Watching flies fly may not seem like high-tech science, but for researchers using the Western Hemispheres most brilliant X-rays, located at the Advanced Photon Source at the U.S. Department of Energys Argonne National Laboratory, it not only helps explain how insects fly but also may someday aid in understanding human heart function.
The researchers, from the Illinois Institute of Technology (IIT), Caltech and the University of Vermont, merged two distinct technologies, intense X-ray beams and electronic flight simulators, to study how insect muscles can generate such extraordinary levels of power. The results are published in the British journal Nature today.
Lead researcher Tom Irving of IIT said that the research has widespread implications. “Flying insects are among the most successful species in the animal kingdom. The ways in which the wing muscles in these insects generate enough power for flight is not completely understood. Insect muscles differ from animal muscles in that they do not need a nerve impulse for every contraction but instead are activated by stretch. The means by which these ‘stretch-activated muscles are turned on and off at high speed — one wing beat takes 5/1000th of a second — has been a mystery.”
Catherine Foster | EurekAlert!
Climate Impact Research in Hannover: Small Plants against Large Waves
17.08.2018 | Leibniz Universität Hannover
First transcription atlas of all wheat genes expands prospects for research and cultivation
17.08.2018 | Leibniz-Institut für Pflanzengenetik und Kulturpflanzenforschung
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Scientists at the University of California, Los Angeles present new research on a curious cosmic phenomenon known as "whistlers" -- very low frequency packets...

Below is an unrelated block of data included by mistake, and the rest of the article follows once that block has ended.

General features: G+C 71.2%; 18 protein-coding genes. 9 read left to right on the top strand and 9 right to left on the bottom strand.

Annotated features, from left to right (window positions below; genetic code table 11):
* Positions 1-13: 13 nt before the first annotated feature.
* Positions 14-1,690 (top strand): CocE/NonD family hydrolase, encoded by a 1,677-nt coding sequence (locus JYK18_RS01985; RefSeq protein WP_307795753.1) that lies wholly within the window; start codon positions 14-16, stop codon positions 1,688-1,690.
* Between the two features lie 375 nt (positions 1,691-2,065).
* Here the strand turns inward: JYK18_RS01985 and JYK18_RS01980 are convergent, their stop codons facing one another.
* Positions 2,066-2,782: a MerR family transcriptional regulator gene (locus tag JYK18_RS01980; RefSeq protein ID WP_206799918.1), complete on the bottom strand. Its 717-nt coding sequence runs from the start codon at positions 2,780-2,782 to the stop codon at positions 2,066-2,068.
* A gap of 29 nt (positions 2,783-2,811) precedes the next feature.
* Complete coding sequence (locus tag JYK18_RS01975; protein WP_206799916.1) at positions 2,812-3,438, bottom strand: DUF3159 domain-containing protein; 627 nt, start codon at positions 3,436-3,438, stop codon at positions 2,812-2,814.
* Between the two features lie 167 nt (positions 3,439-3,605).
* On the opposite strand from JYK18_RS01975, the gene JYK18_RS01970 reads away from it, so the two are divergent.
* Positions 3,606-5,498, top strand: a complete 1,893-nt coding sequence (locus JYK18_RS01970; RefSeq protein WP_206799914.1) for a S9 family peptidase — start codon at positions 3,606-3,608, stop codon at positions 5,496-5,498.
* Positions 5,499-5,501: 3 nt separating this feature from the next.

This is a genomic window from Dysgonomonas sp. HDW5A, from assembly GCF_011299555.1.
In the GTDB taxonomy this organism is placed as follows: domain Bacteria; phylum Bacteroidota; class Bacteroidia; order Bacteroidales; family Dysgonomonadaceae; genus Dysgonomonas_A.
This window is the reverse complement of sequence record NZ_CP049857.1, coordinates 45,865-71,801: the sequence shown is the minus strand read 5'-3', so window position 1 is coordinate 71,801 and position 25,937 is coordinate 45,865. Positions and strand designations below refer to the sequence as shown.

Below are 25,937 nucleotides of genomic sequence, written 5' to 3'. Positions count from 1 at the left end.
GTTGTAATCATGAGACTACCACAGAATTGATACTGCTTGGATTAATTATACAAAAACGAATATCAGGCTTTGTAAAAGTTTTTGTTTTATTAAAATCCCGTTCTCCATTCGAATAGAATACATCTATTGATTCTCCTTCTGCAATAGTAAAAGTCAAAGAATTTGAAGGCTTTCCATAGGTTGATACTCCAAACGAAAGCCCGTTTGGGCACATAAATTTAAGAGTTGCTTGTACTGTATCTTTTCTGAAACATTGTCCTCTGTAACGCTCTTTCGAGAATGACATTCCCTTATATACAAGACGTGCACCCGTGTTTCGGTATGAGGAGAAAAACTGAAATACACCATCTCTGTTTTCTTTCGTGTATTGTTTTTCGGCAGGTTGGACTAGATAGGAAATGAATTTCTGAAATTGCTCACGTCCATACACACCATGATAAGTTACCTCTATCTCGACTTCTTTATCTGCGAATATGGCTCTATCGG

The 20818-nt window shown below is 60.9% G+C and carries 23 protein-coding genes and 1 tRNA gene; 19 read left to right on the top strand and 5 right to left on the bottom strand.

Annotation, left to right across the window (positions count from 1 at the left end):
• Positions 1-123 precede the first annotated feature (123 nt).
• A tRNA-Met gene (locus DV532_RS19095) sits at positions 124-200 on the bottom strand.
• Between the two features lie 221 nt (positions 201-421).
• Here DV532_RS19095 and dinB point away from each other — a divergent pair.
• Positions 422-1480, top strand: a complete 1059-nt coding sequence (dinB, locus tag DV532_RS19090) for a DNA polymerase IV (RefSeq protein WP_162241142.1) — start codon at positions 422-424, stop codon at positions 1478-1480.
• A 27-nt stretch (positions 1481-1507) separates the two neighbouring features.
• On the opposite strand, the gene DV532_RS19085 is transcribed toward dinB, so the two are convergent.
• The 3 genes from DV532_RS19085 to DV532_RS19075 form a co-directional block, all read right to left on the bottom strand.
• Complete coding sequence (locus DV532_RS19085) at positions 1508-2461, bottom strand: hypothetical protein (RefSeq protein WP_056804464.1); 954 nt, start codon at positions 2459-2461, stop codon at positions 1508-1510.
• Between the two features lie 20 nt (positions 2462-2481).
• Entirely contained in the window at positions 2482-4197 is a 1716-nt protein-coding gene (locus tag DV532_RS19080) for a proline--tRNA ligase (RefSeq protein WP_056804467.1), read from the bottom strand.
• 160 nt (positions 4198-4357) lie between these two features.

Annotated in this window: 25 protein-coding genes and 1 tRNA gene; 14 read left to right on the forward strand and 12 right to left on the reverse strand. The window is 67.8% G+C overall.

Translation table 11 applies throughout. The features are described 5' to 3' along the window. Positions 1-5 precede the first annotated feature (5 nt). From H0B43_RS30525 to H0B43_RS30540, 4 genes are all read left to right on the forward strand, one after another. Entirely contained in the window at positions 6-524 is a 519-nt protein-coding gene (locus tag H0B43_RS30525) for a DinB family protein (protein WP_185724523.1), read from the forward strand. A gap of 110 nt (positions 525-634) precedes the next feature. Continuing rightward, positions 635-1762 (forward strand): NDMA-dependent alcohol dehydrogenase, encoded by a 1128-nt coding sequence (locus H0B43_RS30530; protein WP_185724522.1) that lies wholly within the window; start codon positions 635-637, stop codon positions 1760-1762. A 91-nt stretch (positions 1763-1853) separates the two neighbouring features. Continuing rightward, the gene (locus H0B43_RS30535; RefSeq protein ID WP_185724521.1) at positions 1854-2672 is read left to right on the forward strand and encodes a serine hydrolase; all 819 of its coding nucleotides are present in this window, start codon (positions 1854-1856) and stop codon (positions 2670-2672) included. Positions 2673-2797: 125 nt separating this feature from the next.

Scientists develop first tool to use machine learning methods to compute flow around interactively designable 3D objects. Tool will be presented at this year’s prestigious SIGGRAPH conference.
When engineers or designers want to test the aerodynamic properties of the newly designed shape of a car, airplane, or other object, they would normally model...
Researchers from TU Graz and their industry partners have unveiled a world first: the prototype of a robot-controlled, high-speed combined charging system (CCS) for electric vehicles that enables series charging of cars in various parking positions.
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Proteins must be folded correctly to fulfill their molecular functions in cells. Molecular assistants called chaperones help proteins exploit their inbuilt folding potential and reach the correct three-dimensional structure. Researchers at the Max Planck Institute of Biochemistry (MPIB) have demonstrated that actin, the most abundant protein in higher developed cells, does not have the inbuilt potential to fold and instead requires special assistance to fold into its active state. The chaperone TRiC uses a previously undescribed mechanism to perform actin folding. The study was recently published in the journal Cell.
Actin is the most abundant protein in highly developed cells and has diverse functions in processes like cell stabilization, cell division and muscle...
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